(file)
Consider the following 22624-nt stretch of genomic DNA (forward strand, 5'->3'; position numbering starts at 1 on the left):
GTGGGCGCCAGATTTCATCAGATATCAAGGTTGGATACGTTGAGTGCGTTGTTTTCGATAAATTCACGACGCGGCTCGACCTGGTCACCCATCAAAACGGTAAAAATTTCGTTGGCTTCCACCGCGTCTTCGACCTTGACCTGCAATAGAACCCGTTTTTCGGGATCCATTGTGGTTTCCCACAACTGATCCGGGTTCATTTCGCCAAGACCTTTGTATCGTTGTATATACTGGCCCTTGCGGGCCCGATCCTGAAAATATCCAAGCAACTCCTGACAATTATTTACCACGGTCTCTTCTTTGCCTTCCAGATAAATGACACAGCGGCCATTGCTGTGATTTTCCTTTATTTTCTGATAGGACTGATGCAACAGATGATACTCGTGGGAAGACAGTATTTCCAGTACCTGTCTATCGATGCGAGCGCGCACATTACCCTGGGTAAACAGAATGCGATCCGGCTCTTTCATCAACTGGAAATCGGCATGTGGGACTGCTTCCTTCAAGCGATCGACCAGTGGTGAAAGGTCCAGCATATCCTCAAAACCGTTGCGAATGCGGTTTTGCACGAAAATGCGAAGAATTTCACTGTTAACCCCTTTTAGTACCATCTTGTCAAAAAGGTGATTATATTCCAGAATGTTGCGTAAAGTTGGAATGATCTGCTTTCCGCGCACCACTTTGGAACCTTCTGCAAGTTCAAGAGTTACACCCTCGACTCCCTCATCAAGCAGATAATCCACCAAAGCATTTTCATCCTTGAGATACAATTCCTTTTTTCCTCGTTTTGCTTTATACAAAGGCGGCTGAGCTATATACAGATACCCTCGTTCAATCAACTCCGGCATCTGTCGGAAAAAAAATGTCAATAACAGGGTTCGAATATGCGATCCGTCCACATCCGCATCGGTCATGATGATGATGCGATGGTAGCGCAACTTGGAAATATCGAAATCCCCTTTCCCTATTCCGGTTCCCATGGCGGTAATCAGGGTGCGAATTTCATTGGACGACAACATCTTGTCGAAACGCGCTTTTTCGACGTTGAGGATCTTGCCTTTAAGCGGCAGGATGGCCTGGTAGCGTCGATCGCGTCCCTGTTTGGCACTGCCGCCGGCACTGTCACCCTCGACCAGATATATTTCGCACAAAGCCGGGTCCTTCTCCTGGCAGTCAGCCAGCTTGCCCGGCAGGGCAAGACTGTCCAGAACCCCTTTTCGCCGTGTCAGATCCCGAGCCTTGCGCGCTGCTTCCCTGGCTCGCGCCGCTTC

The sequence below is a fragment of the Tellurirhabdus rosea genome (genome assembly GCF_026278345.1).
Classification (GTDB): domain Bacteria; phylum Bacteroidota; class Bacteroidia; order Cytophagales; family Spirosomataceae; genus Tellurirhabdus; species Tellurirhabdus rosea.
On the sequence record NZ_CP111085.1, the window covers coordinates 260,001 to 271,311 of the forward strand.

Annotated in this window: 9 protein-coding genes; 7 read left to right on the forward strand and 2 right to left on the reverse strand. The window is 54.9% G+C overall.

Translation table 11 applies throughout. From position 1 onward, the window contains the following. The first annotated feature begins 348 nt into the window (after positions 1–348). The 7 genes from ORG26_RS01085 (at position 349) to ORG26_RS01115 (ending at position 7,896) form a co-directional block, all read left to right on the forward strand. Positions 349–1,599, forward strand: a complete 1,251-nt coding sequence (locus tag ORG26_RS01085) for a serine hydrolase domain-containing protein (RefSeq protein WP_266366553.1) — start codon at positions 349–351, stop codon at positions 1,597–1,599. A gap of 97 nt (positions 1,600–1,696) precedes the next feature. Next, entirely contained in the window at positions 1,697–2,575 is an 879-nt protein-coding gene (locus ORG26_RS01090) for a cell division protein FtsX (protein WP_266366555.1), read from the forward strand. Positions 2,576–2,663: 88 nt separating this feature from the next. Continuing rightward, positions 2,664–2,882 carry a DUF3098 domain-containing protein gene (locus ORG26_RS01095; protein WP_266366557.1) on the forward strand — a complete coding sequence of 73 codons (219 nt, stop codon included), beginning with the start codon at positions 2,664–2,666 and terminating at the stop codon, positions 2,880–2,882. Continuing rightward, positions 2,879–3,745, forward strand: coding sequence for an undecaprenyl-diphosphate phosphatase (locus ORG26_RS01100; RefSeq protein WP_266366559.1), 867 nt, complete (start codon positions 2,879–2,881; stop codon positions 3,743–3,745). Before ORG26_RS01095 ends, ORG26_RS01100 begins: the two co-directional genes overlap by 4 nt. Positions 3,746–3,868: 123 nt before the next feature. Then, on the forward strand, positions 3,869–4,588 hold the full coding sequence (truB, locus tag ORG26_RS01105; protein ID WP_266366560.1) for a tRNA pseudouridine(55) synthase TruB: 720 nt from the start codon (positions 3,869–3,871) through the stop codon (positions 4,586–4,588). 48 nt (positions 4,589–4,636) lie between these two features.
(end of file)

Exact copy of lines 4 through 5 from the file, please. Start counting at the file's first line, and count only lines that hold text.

Classification (GTDB): domain Bacteria; phylum Bacteroidota; class Bacteroidia; order Cytophagales; family Spirosomataceae; genus Tellurirhabdus; species Tellurirhabdus rosea.
On the sequence record NZ_CP111085.1, the window covers coordinates 260,001 to 271,311 of the forward strand.